King's Cross Voices

Memories (Charles Chilton)

Born on Sandwich Street in poverty in 1917, Charles Chilton MBE was raised and went to school in King's Cross. He joined the BBC in 1933 as a junior in the record library and worked his way up to writer and producer. He retired in 1979. He was interviewed in 2004.

Here he relates his very first memory, that of a naked man, save for a loin cloth, on the screen at the Euston Cinema:

"...the Euston in Euston Road where my mother worked and she used to issue tickets. Well they weren't tickets, she used to turn a handle and a metal disk fell out and if you said two seats, two in the sixpences, she would go clink, clink, clank, clank, and she'd give them two tickets which were actually square bits of metal designed in such a way that you could tell whether it was the money was for an expensive seat or a cheap seat so that when you got in the dark they could feel by the ticket how much you paid for your seat you see. And then you would be shown to your seat. Well, you could get into the cinema from the ticket office through a curtain and just behind that curtain I used to be put in a cot, or bag or something while my mother served the tickets and so my earliest memory, my very earliest memory, is of a lion on a cliff top with a man down on the bottom end of the screen, the lion up on the top right hand of the screen and a man, naked but for a loin cloth, on the left hand bottom side of the screen and the lion jumping on him and he pulling out a knife to grapple with the lion and that's my earliest memory. And I have looked it up and what it was, was the last scene of a weekly serial that was shown at that cinema called Elmo The Mighty, King of the Jungle which was based on the Tarzan stories.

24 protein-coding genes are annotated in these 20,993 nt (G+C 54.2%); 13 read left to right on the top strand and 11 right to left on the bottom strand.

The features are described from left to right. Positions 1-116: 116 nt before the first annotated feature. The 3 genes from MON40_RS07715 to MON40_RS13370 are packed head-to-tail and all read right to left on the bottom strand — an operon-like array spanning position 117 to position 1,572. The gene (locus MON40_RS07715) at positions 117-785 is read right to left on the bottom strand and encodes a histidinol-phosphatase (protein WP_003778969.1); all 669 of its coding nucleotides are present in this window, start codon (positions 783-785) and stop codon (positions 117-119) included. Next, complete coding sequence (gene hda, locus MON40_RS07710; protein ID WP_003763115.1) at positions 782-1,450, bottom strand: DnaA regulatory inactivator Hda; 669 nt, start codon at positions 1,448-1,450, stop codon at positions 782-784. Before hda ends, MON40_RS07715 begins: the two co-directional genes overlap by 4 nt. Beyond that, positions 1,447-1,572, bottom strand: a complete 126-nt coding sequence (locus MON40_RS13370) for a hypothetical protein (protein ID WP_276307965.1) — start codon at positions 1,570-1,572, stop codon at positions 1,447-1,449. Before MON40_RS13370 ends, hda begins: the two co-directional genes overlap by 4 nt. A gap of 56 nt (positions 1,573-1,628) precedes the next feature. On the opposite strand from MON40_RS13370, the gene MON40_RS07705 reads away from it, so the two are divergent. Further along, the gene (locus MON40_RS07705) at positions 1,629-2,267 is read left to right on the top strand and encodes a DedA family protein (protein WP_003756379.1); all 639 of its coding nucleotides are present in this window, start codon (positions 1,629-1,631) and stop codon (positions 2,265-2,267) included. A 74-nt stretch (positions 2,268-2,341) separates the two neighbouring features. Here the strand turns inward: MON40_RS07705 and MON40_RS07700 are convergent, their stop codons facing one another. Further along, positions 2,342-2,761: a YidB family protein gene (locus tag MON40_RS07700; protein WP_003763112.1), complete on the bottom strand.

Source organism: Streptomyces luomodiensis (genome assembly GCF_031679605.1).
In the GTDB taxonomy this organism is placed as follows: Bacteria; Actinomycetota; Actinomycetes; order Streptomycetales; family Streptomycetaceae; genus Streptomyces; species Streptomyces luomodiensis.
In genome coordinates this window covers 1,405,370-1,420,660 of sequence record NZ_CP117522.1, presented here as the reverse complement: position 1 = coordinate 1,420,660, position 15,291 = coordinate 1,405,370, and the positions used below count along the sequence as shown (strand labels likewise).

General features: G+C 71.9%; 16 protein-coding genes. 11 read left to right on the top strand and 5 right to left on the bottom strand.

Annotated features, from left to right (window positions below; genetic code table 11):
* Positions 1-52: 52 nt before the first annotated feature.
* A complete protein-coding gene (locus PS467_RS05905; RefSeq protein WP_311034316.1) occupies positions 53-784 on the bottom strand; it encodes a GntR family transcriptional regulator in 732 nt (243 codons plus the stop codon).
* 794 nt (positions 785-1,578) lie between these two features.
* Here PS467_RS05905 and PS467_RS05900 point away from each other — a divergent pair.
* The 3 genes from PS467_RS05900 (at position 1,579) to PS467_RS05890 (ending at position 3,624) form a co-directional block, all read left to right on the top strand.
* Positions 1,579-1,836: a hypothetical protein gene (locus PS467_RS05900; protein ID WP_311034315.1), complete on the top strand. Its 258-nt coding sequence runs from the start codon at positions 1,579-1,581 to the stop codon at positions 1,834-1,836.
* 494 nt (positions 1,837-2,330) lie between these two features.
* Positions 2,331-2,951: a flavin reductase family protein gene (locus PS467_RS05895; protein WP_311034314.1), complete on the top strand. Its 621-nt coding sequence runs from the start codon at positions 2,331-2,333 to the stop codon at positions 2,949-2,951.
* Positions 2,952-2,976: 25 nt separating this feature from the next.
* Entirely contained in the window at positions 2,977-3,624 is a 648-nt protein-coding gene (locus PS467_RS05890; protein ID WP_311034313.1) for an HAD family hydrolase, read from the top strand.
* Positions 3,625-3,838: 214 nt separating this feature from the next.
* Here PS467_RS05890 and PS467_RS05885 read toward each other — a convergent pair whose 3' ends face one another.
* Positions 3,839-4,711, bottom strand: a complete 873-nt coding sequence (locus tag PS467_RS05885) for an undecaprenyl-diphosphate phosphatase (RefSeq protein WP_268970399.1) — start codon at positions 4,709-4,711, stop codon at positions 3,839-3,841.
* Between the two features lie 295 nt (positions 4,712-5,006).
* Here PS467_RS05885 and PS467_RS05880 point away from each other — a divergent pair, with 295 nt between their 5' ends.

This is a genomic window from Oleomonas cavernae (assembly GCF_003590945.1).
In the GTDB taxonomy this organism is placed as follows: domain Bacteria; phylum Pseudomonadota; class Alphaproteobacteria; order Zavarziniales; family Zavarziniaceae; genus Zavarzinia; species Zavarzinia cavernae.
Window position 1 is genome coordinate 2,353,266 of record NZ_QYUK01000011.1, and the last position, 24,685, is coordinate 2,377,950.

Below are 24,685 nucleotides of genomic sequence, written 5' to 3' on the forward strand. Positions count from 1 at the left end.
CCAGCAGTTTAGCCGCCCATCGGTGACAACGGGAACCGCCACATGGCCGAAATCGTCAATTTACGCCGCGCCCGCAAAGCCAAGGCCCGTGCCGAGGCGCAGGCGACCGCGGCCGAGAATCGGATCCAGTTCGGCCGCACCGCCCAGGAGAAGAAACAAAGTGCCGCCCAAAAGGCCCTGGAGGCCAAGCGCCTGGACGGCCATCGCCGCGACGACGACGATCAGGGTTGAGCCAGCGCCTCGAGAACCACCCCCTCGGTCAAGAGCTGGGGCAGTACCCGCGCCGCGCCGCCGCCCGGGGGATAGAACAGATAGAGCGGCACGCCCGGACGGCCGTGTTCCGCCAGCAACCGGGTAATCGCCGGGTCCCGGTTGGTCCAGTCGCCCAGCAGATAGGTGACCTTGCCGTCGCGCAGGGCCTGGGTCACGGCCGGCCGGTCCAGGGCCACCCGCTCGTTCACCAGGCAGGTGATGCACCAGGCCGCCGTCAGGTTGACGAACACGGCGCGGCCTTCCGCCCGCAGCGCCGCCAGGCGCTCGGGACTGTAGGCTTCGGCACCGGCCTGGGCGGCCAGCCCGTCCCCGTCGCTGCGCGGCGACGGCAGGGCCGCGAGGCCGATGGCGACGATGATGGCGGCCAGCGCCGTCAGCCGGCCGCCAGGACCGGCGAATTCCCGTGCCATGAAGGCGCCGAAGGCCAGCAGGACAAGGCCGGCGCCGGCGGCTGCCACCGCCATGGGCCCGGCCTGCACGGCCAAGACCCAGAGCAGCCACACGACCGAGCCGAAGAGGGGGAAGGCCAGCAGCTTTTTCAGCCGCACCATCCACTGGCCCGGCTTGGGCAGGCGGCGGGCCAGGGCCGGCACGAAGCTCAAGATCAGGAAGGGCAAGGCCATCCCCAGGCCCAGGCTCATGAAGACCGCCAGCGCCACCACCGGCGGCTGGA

So that's the earliest memory I have, I must have been three years old I think and that was because my mother put me into the main body of the cinema on a seat in this, well it wouldn't be a carry cot but something I was laying in, and then every time I cried she would come out from serving the tickets and feed me or something and then go back to serve. So, that's my experience of the second cinema to be opened in London."

The King's Cross Boys

“We are the King’s Cross Boys
We know our manners,
we spend our tanners.
We are respected wherever we go, when we’re marching up the Euston Road.
Doors and windows open wide, aye tiddly aye tie,
Eat brown bread, ever seen a donkey fall down dead?
We are the Kings Cross Boys.”

A popular song of the 1920s, recalled by Charles Chilton

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